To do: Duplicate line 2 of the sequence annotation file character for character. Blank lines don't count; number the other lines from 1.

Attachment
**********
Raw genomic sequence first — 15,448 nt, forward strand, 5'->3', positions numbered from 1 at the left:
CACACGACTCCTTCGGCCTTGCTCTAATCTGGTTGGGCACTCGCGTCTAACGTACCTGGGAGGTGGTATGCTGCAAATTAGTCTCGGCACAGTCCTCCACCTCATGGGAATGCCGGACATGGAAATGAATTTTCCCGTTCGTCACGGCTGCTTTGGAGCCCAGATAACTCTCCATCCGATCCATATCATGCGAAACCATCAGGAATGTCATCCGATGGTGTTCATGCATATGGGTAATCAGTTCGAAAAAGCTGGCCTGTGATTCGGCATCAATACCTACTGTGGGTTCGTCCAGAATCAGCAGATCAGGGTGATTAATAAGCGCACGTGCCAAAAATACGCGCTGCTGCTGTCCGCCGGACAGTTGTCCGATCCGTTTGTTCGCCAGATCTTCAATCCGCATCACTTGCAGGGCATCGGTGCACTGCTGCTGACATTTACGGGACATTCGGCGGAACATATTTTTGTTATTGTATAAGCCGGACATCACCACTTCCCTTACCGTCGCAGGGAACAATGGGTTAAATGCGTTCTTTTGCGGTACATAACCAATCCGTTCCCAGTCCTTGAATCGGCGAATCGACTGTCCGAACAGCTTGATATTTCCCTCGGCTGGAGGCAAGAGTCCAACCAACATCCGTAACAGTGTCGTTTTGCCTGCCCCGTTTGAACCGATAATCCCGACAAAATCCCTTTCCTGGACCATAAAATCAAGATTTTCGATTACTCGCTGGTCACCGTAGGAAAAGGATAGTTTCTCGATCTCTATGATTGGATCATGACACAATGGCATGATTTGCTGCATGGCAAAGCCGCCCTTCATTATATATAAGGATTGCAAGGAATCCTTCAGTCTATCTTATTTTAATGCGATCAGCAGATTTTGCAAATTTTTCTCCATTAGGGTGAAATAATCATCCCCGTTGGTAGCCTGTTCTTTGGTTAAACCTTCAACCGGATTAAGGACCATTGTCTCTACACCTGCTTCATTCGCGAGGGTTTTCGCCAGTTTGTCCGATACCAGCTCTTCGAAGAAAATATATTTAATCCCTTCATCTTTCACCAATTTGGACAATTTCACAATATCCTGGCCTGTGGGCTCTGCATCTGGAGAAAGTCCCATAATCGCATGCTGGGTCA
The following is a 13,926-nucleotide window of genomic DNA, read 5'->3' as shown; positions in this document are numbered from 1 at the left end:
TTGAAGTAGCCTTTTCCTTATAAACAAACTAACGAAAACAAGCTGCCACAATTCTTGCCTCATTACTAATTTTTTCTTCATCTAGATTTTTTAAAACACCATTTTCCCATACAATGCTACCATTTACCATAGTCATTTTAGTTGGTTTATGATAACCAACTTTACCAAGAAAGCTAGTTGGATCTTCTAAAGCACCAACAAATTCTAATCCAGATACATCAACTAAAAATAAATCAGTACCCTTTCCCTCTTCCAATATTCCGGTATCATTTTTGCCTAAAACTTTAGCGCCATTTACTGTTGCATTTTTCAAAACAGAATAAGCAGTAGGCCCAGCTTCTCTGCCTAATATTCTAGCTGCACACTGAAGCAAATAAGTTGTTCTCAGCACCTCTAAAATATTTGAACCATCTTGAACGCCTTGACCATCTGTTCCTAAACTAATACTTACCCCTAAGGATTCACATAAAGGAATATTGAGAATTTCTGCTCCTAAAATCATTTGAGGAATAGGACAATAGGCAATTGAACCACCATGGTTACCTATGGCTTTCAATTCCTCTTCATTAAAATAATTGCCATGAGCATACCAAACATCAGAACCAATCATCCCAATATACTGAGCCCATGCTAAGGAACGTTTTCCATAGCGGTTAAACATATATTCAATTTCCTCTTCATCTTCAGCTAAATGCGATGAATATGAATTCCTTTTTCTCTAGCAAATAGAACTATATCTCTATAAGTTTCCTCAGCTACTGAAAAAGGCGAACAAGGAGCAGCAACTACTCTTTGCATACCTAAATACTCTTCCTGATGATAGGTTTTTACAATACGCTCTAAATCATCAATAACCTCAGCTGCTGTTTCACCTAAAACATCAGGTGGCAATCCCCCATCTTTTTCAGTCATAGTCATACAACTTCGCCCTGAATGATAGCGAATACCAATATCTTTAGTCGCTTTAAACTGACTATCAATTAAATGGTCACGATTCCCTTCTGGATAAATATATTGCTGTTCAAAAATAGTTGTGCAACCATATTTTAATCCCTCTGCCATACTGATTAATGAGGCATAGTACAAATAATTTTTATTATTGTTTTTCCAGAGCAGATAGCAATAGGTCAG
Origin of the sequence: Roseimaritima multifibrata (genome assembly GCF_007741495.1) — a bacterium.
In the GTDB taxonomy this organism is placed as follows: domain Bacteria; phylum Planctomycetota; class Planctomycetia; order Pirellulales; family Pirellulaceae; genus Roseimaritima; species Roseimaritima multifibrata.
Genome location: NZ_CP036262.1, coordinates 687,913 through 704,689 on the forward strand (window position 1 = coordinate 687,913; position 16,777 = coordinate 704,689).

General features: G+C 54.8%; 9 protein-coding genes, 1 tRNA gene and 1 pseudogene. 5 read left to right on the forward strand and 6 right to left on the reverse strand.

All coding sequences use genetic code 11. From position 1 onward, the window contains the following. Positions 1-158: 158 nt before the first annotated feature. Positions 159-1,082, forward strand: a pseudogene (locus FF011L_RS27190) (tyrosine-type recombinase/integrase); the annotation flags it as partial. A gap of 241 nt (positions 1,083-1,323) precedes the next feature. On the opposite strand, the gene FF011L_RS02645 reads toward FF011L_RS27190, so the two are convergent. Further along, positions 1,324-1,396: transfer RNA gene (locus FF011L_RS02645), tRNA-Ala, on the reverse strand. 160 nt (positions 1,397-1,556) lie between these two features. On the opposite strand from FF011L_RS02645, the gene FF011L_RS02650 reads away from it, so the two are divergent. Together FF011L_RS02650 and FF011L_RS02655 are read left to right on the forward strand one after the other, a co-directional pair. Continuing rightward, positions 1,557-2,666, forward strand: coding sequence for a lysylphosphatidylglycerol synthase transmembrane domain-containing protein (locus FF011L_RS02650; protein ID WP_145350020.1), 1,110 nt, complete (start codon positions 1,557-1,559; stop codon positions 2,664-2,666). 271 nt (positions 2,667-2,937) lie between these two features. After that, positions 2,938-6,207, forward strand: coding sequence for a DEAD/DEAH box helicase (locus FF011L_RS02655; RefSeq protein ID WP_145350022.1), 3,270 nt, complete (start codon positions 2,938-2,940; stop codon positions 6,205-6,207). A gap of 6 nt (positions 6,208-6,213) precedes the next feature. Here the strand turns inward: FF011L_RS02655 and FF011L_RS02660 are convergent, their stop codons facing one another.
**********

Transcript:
CACACGACTCCTTCGGCCTTGCTCTAATCTGGTTGGGCACTCGCGTCTAACGTACCTGGGAGGTGGTATGCTGCAAATTAGTCTCGGCACAGTCCTCCACCTCATGGGAATGCCGGACATGGAAATGAATTTTCCCGTTCGTCACGGCTGCTTTGGAGCCCAGATAACTCTCCATCCGATCCATATCATGCGAAACCATCAGGAATGTCATCCGATGGTGTTCATGCATATGGGTAATCAGTTCGAAAAAGCTGGCCTGTGATTCGGCATCAATACCTACTGTGGGTTCGTCCAGAATCAGCAGATCAGGGTGATTAATAAGCGCACGTGCCAAAAATACGCGCTGCTGCTGTCCGCCGGACAGTTGTCCGATCCGTTTGTTCGCCAGATCTTCAATCCGCATCACTTGCAGGGCATCGGTGCACTGCTGCTGACATTTACGGGACATTCGGCGGAACATATTTTTGTTATTGTATAAGCCGGACATCACCACTTCCCTTACCGTCGCAGGGAACAATGGGTTAAATGCGTTCTTTTGCGGTACATAACCAATCCGTTCCCAGTCCTTGAATCGGCGAATCGACTGTCCGAACAGCTTGATATTTCCCTCGGCTGGAGGCAAGAGTCCAACCAACATCCGTAACAGTGTCGTTTTGCCTGCCCCGTTTGAACCGATAATCCCGACAAAATCCCTTTCCTGGACCATAAAATCAAGATTTTCGATTACTCGCTGGTCACCGTAGGAAAAGGATAGTTTCTCGATCTCTATGATTGGATCATGACACAATGGCATGATTTGCTGCATGGCAAAGCCGCCCTTCATTATATATAAGGATTGCAAGGAATCCTTCAGTCTATCTTATTTTAATGCGATCAGCAGATTTTGCAAATTTTTCTCCATTAGGGTGAAATAATCATCCCCGTTGGTAGCCTGTTCTTTGGTTAAACCTTCAACCGGATTAAGGACCATTGTCTCTACACCTGCTTCATTCGCGAGGGTTTTCGCCAGTTTGTCCGATACCAGCTCTTCGAAGAAAATATATTTAATCCCTTCATCTTTCACCAATTTGGACAATTTCACAATATCCTGGCCTGTGGGCTCTGCATCTGGAGAAAGTCCCATAATCGCATGCTGGGTCA